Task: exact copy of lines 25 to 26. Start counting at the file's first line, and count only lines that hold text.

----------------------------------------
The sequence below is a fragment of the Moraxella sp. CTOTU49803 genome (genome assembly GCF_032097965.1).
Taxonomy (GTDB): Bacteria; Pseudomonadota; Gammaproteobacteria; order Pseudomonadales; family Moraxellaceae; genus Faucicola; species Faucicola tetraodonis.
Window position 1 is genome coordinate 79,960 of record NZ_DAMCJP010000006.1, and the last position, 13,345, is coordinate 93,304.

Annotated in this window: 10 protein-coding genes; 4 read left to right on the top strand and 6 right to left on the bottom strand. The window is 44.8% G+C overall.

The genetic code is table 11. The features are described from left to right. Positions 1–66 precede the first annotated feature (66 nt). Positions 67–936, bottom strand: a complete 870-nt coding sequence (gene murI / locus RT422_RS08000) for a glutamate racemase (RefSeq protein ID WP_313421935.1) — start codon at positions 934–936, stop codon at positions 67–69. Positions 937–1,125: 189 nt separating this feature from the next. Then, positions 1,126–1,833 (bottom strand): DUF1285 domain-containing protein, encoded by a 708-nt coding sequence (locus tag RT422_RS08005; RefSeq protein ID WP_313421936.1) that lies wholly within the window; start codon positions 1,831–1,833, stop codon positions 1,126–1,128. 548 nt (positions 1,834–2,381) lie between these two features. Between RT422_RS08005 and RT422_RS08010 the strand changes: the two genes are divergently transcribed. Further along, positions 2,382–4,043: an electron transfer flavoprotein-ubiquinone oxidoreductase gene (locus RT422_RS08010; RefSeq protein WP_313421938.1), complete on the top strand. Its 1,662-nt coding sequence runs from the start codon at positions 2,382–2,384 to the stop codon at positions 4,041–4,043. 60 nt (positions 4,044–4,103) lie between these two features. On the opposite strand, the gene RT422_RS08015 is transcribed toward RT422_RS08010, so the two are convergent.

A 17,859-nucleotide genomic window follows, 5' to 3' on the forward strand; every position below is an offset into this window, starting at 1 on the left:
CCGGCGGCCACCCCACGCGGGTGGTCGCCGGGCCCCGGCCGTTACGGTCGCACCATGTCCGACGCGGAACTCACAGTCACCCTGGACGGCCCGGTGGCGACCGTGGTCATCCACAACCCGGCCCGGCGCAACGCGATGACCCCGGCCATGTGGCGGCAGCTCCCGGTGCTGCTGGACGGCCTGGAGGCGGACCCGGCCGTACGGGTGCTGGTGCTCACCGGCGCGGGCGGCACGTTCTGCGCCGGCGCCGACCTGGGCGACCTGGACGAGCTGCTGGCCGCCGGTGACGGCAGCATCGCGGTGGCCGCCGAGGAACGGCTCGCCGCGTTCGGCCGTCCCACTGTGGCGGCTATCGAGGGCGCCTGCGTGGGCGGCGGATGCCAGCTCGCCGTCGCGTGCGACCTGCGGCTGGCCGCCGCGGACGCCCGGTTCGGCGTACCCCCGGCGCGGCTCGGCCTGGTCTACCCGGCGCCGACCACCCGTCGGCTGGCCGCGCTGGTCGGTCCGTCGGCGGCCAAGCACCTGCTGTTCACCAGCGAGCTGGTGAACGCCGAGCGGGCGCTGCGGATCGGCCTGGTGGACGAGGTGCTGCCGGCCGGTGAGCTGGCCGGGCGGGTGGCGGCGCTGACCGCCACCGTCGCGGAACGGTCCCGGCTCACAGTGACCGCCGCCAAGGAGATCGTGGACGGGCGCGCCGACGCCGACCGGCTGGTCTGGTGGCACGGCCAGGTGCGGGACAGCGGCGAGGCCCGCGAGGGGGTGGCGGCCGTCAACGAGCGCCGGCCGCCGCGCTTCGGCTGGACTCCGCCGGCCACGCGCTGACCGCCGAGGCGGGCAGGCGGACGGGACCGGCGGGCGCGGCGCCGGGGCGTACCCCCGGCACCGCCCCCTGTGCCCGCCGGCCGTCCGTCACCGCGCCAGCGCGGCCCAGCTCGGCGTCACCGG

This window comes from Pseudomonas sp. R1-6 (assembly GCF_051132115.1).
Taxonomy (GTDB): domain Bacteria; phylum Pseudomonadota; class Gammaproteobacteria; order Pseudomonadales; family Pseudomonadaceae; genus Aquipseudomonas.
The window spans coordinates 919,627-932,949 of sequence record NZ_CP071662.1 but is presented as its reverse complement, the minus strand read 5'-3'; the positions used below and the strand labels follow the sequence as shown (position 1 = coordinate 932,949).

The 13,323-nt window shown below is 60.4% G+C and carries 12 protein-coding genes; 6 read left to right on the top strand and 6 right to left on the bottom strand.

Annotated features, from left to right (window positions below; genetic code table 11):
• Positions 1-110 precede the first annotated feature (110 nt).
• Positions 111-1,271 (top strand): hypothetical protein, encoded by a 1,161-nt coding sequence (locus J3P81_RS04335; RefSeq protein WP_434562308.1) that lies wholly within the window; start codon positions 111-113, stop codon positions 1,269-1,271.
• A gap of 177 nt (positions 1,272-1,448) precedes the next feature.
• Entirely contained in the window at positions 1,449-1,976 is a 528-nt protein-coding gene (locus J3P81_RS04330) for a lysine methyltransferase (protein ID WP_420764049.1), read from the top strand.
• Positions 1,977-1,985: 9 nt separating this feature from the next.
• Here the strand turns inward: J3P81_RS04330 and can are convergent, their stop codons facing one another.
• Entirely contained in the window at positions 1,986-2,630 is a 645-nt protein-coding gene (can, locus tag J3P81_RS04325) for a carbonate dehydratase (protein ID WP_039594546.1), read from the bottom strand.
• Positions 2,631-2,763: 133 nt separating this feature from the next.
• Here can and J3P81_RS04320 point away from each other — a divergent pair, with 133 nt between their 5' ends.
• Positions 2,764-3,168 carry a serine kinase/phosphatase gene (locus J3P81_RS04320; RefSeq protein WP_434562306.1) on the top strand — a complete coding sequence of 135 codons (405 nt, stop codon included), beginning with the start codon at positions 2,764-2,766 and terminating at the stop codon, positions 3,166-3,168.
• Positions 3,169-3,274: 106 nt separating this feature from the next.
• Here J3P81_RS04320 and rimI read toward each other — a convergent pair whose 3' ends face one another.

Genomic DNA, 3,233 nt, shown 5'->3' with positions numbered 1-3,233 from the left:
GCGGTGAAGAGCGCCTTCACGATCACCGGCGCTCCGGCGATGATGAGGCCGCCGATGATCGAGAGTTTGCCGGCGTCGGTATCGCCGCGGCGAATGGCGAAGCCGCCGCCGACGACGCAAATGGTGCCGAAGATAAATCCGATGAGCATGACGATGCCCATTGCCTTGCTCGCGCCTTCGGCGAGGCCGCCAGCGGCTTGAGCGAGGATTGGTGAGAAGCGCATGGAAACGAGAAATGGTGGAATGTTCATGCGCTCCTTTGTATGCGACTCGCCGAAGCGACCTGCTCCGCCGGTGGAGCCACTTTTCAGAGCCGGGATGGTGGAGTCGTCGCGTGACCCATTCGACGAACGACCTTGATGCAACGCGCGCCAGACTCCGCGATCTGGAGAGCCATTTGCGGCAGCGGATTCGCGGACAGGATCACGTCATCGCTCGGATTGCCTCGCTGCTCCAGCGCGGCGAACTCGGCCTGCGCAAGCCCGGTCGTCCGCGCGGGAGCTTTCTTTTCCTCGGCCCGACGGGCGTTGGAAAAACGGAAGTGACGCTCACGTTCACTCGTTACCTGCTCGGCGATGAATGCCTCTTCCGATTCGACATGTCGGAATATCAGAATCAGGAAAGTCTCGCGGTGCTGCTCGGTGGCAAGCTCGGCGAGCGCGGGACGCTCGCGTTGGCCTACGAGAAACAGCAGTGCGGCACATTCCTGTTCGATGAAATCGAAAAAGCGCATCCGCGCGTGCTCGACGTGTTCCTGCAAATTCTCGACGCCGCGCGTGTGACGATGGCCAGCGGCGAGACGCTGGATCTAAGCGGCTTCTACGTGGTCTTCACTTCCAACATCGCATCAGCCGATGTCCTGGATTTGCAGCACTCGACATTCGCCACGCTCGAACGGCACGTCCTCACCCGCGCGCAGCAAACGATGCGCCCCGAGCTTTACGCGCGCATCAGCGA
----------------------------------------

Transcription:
Genomic DNA, 3,233 nt, shown 5'->3' with positions numbered 1-3,233 from the left:
GCGGTGAAGAGCGCCTTCACGATCACCGGCGCTCCGGCGATGATGAGGCCGCCGATGATCGAGAGTTTGCCGGCGTCGGTATCGCCGCGGCGAATGGCGAAGCCGCCGCCGACGACGCAAATGGTGCCGAAGATAAATCCGATGAGCATGACGATGCCCATTGCCTTGCTCGCGCCTTCGGCGAGGCCGCCAGCGGCTTGAGCGAGGATTGGTGAGAAGCGCATGGAAACGAGAAATGGTGGAATGTTCATGCGCTCCTTTGTATGCGACTCGCCGAAGCGACCTGCTCCGCCGGTGGAGCCACTTTTCAGAGCCGGGATGGTGGAGTCGTCGCGTGACCCATTCGACGAACGACCTTGATGCAACGCGCGCCAGACTCCGCGATCTGGAGAGCCATTTGCGGCAGCGGATTCGCGGACAGGATCACGTCATCGCTCGGATTGCCTCGCTGCTCCAGCGCGGCGAACTCGGCCTGCGCAAGCCCGGTCGTCCGCGCGGGAGCTTTCTTTTCCTCGGCCCGACGGGCGTTGGAAAAACGGAAGTGACGCTCACGTTCACTCGTTACCTGCTCGGCGATGAATGCCTCTTCCGATTCGACATGTCGGAATATCAGAATCAGGAAAGTCTCGCGGTGCTGCTCGGTGGCAAGCTCGGCGAGCGCGGGACGCTCGCGTTGGCCTACGAGAAACAGCAGTGCGGCACATTCCTGTTCGATGAAATCGAAAAAGCGCATCCGCGCGTGCTCGACGTGTTCCTGCAAATTCTCGACGCCGCGCGTGTGACGATGGCCAGCGGCGAGACGCTGGATCTAAGCGGCTTCTACGTGGTCTTCACTTCCAACATCGCATCAGCCGATGTCCTGGATTTGCAGCACTCGACATTCGCCACGCTCGAACGGCACGTCCTCACCCGCGCGCAGCAAACGATGCGCCCCGAGCTTTACGCGCGCATCAGCGA